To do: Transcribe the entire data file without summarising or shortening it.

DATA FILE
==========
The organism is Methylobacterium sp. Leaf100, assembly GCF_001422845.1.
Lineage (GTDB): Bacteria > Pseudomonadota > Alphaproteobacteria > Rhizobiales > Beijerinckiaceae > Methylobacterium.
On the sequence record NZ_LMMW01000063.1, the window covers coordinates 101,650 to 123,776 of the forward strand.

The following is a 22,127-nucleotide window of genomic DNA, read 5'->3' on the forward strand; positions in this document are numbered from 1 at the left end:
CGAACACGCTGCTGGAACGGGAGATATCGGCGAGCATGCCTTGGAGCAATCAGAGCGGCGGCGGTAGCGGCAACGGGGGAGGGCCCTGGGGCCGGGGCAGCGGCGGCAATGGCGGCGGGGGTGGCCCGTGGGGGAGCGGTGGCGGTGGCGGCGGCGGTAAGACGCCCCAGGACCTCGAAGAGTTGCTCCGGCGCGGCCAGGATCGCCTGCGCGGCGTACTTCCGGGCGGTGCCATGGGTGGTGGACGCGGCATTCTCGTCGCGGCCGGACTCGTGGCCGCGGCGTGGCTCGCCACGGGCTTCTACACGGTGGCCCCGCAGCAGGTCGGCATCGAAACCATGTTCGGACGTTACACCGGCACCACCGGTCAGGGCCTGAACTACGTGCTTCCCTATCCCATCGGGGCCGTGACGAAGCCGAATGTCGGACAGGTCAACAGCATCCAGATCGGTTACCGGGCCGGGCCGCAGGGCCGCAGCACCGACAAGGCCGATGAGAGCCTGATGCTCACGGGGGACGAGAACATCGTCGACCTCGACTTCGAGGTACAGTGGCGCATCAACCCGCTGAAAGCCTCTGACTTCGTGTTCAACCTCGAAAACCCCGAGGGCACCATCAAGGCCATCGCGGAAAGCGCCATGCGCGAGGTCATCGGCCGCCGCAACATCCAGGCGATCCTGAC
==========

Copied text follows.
The organism is Methylobacterium sp. Leaf100, assembly GCF_001422845.1.
Lineage (GTDB): Bacteria > Pseudomonadota > Alphaproteobacteria > Rhizobiales > Beijerinckiaceae > Methylobacterium.
On the sequence record NZ_LMMW01000063.1, the window covers coordinates 101,650 to 123,776 of the forward strand.

The following is a 22,127-nucleotide window of genomic DNA, read 5'->3' on the forward strand; positions in this document are numbered from 1 at the left end:
CGAACACGCTGCTGGAACGGGAGATATCGGCGAGCATGCCTTGGAGCAATCAGAGCGGCGGCGGTAGCGGCAACGGGGGAGGGCCCTGGGGCCGGGGCAGCGGCGGCAATGGCGGCGGGGGTGGCCCGTGGGGGAGCGGTGGCGGTGGCGGCGGCGGTAAGACGCCCCAGGACCTCGAAGAGTTGCTCCGGCGCGGCCAGGATCGCCTGCGCGGCGTACTTCCGGGCGGTGCCATGGGTGGTGGACGCGGCATTCTCGTCGCGGCCGGACTCGTGGCCGCGGCGTGGCTCGCCACGGGCTTCTACACGGTGGCCCCGCAGCAGGTCGGCATCGAAACCATGTTCGGACGTTACACCGGCACCACCGGTCAGGGCCTGAACTACGTGCTTCCCTATCCCATCGGGGCCGTGACGAAGCCGAATGTCGGACAGGTCAACAGCATCCAGATCGGTTACCGGGCCGGGCCGCAGGGCCGCAGCACCGACAAGGCCGATGAGAGCCTGATGCTCACGGGGGACGAGAACATCGTCGACCTCGACTTCGAGGTACAGTGGCGCATCAACCCGCTGAAAGCCTCTGACTTCGTGTTCAACCTCGAAAACCCCGAGGGCACCATCAAGGCCATCGCGGAAAGCGCCATGCGCGAGGTCATCGGCCGCCGCAACATCCAGGCGATCCTGAC